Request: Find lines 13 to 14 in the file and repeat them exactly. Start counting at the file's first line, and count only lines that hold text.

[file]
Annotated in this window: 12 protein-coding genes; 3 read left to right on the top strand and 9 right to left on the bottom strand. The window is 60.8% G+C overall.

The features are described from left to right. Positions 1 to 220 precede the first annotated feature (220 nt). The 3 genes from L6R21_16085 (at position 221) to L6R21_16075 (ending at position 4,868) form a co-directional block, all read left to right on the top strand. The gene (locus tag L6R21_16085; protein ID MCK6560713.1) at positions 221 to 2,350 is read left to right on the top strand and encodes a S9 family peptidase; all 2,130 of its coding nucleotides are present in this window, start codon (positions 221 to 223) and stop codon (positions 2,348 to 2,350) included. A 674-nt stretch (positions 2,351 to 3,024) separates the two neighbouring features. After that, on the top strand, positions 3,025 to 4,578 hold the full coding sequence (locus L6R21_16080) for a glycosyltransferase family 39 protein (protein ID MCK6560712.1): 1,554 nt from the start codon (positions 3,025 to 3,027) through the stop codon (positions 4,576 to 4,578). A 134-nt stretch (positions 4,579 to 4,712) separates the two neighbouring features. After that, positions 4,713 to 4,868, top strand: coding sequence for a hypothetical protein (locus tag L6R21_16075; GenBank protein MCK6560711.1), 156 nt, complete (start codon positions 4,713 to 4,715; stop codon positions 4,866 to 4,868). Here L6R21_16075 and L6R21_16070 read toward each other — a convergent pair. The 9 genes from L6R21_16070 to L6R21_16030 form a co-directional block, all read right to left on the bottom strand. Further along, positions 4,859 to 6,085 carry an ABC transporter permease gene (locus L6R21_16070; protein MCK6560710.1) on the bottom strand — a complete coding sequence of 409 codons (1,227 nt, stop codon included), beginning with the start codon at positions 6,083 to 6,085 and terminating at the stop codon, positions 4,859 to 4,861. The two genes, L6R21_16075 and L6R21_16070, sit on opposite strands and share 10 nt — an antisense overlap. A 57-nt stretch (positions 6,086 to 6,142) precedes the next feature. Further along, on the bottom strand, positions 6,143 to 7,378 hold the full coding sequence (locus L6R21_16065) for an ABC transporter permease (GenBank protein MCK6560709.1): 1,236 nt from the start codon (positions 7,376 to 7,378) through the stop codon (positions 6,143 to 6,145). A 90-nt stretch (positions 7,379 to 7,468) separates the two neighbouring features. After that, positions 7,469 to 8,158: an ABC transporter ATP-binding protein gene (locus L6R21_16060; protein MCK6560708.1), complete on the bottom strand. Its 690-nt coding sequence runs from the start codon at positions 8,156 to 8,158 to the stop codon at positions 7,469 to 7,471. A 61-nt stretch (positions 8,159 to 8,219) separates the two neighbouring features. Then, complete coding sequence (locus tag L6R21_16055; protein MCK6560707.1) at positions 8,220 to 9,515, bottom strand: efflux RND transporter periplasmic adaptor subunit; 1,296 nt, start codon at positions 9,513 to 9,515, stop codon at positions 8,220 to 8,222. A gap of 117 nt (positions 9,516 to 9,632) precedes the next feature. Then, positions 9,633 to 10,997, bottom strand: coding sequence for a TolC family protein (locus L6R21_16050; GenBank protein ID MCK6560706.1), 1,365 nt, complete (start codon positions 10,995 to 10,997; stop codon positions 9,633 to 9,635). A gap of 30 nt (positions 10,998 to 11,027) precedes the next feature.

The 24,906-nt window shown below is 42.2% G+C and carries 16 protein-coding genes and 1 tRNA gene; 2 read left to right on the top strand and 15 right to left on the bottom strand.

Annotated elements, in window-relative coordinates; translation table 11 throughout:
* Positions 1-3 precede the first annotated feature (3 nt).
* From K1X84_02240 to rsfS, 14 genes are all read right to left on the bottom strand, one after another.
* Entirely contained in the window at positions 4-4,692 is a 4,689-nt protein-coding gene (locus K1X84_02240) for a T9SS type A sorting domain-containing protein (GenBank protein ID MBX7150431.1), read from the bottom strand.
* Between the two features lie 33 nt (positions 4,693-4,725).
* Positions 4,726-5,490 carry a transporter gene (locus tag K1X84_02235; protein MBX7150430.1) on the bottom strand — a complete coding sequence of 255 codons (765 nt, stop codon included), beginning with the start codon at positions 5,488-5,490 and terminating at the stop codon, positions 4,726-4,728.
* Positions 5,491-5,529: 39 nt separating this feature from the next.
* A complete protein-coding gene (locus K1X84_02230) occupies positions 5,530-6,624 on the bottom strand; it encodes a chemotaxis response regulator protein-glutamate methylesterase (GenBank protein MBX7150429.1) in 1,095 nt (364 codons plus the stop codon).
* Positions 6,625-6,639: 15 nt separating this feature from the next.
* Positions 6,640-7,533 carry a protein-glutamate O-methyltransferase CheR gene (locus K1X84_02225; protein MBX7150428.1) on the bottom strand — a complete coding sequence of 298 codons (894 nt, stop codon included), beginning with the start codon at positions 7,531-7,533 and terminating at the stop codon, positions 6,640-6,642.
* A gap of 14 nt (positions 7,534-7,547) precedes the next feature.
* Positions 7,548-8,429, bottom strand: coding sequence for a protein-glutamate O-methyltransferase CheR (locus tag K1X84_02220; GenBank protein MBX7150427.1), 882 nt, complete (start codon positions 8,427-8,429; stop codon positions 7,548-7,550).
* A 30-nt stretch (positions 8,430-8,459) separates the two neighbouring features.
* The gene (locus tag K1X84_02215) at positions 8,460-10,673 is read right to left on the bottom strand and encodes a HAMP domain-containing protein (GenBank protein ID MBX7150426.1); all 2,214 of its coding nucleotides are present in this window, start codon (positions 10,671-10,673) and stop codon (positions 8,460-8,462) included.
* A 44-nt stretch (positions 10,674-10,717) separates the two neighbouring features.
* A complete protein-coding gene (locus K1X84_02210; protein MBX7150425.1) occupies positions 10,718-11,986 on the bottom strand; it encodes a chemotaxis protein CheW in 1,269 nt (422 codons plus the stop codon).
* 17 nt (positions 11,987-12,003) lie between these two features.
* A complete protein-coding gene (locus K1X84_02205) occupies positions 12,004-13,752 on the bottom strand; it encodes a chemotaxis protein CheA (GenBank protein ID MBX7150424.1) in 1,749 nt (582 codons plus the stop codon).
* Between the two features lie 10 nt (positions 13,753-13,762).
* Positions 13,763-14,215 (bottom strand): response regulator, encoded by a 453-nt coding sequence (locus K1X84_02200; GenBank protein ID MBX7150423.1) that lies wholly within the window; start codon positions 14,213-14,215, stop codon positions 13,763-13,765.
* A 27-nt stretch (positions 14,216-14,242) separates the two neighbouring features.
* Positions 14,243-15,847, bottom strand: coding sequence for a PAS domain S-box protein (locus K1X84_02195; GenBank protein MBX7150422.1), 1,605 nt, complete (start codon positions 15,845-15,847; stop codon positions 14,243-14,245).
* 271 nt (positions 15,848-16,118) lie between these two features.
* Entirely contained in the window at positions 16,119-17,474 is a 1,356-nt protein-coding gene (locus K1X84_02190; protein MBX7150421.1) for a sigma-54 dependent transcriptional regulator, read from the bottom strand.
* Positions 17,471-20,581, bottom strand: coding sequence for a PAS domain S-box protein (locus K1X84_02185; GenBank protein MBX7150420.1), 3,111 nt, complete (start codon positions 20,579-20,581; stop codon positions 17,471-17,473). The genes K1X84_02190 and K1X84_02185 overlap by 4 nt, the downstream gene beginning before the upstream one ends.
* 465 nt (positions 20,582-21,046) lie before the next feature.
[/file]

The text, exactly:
* Positions 6,640-7,533 carry a protein-glutamate O-methyltransferase CheR gene (locus K1X84_02225; protein MBX7150428.1) on the bottom strand — a complete coding sequence of 298 codons (894 nt, stop codon included), beginning with the start codon at positions 7,531-7,533 and terminating at the stop codon, positions 6,640-6,642.
* A gap of 14 nt (positions 7,534-7,547) precedes the next feature.